Sallie Tate was born into slavery in Maury County, Tennessee, in 1824. Nothing is known about her early life, except that she married when she was 21 and had a daughter who died in early childhood. She could read and write, which means she was probably a house slave rather than a field hand. In the fall of 1853, her owners, James and Selah Edgar, moved to Texas, bringing some of their adult children and their families. They traveled on foot, on horseback, and in wagons; the trip took 52 days.
The Texas coast in the early sixties had an end-of-the-earth feel. If something interesting was happening, you could bet that it was happening somewhere else. Surfing, more rumor than reality then, was an exotic pastime that belonged to places like Hawaii and California, just like skiing belonged to the distant Colorado mountains and Broadway musicals to New York. But we were not quite beyond the alluring reach of surf culture, at least as it manifested itself in Gidget movies, Jan and Dean albums, “surfer shirts” with no collars, and baggy swim trunks that featured a pocket for holding surfboard wax.
It was not all merchandising. There were surfers in Texas back then, but it was definitely the activity of a few pioneers trying to figure out how to make the magic happen in a place that, on the face of it, seemed to have little to offer in the way of moving walls of glassy water. I tried to surf once, when I was about fifteen, and once was enough for me. I had no idea what I was doing, but I was pretty sure that in order to surf you needed real waves, not this all-over-the-place Padre Island chop. Once or twice I thought I felt movement under the board and tried to stand up, but slipped right off as those paltry, sloppy waves evaporated. I gave up after probably an hour and left the beach to the proto-surfers. Lying on their surfboards in the brown, murky water, paddling around to avoid the trailing tentacles of Portuguese men-of-war, they stared seaward with touching faith, waiting for the one thing that this ragged stretch of the Gulf of Mexico did not seem to want to offer: a rideable wave.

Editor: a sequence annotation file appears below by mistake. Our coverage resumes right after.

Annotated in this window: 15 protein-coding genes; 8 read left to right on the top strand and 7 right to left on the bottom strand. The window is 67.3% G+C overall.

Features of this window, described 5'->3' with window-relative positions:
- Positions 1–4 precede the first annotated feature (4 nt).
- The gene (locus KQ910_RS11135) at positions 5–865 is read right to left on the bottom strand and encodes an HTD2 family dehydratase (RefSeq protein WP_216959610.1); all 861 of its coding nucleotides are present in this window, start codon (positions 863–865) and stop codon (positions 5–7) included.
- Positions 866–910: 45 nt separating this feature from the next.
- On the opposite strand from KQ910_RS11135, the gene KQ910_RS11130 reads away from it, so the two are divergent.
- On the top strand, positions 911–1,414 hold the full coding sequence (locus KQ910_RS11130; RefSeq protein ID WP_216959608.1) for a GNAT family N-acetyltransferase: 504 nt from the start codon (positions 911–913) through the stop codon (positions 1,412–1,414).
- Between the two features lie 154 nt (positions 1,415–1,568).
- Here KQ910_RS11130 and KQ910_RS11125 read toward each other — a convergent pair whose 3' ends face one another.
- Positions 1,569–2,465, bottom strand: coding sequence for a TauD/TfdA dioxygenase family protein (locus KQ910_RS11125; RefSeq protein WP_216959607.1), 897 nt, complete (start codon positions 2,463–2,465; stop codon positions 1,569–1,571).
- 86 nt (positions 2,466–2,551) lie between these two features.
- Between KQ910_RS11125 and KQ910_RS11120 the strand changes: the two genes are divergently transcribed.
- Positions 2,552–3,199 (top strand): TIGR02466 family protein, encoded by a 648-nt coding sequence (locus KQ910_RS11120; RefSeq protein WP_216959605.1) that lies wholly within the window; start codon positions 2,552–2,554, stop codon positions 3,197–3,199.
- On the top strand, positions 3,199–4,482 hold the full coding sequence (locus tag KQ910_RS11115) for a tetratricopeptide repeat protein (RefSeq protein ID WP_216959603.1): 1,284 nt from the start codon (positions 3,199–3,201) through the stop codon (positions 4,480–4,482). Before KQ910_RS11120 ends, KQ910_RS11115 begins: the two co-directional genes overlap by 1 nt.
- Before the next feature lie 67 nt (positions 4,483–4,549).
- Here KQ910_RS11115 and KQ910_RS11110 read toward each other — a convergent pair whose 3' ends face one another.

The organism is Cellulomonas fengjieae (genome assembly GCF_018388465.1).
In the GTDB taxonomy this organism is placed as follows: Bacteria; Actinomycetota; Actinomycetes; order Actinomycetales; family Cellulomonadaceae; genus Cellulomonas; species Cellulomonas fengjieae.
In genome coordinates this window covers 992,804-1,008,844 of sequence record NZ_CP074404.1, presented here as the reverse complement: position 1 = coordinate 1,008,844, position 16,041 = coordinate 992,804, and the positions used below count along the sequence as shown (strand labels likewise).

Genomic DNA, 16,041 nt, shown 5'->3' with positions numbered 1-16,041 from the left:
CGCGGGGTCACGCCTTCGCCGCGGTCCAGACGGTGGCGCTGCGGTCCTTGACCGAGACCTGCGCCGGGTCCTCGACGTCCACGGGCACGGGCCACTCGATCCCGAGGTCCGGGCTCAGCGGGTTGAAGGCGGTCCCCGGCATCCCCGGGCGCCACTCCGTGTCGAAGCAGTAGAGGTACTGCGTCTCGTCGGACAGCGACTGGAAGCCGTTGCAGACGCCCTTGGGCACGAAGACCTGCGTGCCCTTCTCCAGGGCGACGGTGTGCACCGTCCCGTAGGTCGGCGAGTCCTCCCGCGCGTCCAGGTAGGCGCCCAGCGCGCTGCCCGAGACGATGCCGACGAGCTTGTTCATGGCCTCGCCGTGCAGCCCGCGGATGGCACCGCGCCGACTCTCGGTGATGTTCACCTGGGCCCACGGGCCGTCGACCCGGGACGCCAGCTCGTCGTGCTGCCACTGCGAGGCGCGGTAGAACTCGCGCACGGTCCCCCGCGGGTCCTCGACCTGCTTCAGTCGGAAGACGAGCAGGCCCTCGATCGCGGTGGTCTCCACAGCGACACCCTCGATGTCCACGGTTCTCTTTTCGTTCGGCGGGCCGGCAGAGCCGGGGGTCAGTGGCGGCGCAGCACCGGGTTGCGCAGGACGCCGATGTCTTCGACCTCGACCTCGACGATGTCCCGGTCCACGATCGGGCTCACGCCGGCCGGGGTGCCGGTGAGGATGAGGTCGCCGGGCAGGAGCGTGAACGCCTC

Kenny Braun first tried surfing ten years or so after I did, but he didn’t give up so easily. He saw something that I didn’t, both in the sport itself and in the way it connected the participant to the rich and complicated Texas coastal environment. Rollover Fish Pass may not be the North Shore of Oahu, but the relative absence of towering waves seems to have had a liberating impact on Braun’s surfing photography, allowing him to forgo the spectacular nature shots we’ve come to expect and introduce us to something altogether different, a somewhat journalistic black and white chronicle that presents surfing not as high adventure but as dogged pursuit. There is no Banzai Pipeline here, just an empty cement tube sitting on a beach or a corroding, abandoned sculpture, mounted on wheels, of a perfectly cresting wave.